Put a stop to 'exploitation'
Private education provision should be overseen by an independent national regulator to put a stop to the "exploitation" of foreign students, critics in Australia have said. The federal Government is being urged to step in following complaints from overseas students, including claims that private colleges have falsely marked them as absent and barred them from submitting assignments because they have missed payments. Students have complained that such practices have put their visas at risk, leaving them under threat of deportation unless they pay at once. David Barrow, president of the National Union of Students, told ABC News: "The stories you hear from international students are enough to make you weep. You hear about exploitation of all sorts, particularly in private colleges, and the State Ombudsman offices are not doing enough."
Former dean goes down for fraud
A former dean of medicine at the University of Hong Kong has been sentenced to 25 months in jail after admitting misconduct in public office. Lam Shiu-kum pocketed HK$3.8 million (£294,000) in donations for medical research and payments for medical treatment at Queen Mary Hospital, which is linked to the university. The 66-year-old professor claimed the money was used to maintain an academic network, but the trial judge ruled that it was for his personal use, The Standard newspaper reported. The judge noted that Professor Lam had repaid the money and said he was otherwise a man of good character.
Cartoon censorship angers critics
The decision to remove controversial cartoons of the Prophet Muhammad from an academic book has landed Yale University in hot water with scholars and alumni. Yale University Press excised the cartoons from a book about the furore they caused across the Muslim world when they were published by Jyllands-Posten, a Danish newspaper, in 2005. The Cartoons That Shook the World, by Jytte Klausen, professor of politics at Brandeis University, contained 12 caricatures that were deemed too inflammatory to print. A group of 25 prominent Yale alumni have written to the university to protest against the decision, while the American Association of University Professors said the censorship indicated that "we do not negotiate with terrorists, we just accede to their anticipated demands". Yale University Press said: "The decision rested solely on the experts' assessment that there existed a substantial likelihood of violence" if the cartoons were reprinted.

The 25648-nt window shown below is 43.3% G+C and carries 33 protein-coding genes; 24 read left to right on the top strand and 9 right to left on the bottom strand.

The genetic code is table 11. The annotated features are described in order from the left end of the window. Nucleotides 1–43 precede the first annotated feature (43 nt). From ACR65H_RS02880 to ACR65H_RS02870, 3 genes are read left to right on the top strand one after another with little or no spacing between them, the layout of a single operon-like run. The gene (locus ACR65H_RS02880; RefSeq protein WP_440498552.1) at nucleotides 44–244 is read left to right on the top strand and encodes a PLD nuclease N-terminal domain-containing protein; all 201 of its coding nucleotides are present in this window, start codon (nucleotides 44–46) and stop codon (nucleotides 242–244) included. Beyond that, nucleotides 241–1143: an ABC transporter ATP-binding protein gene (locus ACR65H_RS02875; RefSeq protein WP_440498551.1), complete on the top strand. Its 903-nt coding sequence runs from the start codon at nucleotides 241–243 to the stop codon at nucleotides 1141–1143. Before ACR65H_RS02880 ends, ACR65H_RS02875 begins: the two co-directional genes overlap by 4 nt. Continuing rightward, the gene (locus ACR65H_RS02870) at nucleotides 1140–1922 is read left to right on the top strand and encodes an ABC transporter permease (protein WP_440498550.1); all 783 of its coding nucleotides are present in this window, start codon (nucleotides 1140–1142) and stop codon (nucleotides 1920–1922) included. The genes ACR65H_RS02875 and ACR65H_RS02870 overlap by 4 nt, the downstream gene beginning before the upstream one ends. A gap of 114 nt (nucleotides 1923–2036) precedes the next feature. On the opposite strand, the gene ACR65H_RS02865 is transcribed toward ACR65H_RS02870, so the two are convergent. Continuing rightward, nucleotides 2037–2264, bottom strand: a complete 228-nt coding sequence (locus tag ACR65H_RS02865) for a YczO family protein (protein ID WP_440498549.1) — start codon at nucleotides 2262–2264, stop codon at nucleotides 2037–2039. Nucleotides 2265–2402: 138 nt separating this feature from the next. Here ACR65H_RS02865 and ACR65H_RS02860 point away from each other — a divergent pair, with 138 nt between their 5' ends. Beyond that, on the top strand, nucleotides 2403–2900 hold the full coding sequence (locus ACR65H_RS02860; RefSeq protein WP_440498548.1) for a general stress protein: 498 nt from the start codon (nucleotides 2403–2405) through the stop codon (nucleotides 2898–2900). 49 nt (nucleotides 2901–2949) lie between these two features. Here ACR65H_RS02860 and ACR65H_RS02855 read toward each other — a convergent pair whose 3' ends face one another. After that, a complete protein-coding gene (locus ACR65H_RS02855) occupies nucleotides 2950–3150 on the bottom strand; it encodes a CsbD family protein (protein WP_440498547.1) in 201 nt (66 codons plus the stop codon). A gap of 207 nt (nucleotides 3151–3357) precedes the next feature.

Make it more 'Islamic'
The study of humanities is set to be "Islamised" at universities in Iran, after the country's Supreme Leader, Ayatollah Ali Khamenei, said that Western teachings made students question religion. According to the Islamic Republic News Agency, the Institute for Humanities and Cultural Studies has been tasked by the Supreme Cultural Revolution Council to revise its human sciences curriculum. "In our country, a large part of the syllabus ... is not in line with our Iranian-Islamic culture. This calls for a revision," said Hamid Reza Ayatollahi, the head of the institute. During a recent meeting with academics, Ayatollah Khamenei criticised the humanities taught in the Islamic republic's universities. "If we teach a copy of what Westerners have said and written to our young people, then we are conveying to them both doubt and disbelief in Islamic principles," he said.
Higher fees to balance the books
Students face a hike in fees as Canadian universities strive to balance their books. Among the institutions to have announced increases for the new academic year is the University of Saskatchewan, where a 4 per cent hike will be accompanied by cuts to services. University officials said their operational budget was short by C$9.5 million (£5.3 million). Law students at Saskatchewan face an even greater increase, with fees set to rise by 8 per cent year on year, CBC News reported. The University of Regina is also raising its fees. In the new academic year, students will pay 3 per cent more than they did in 2008-09.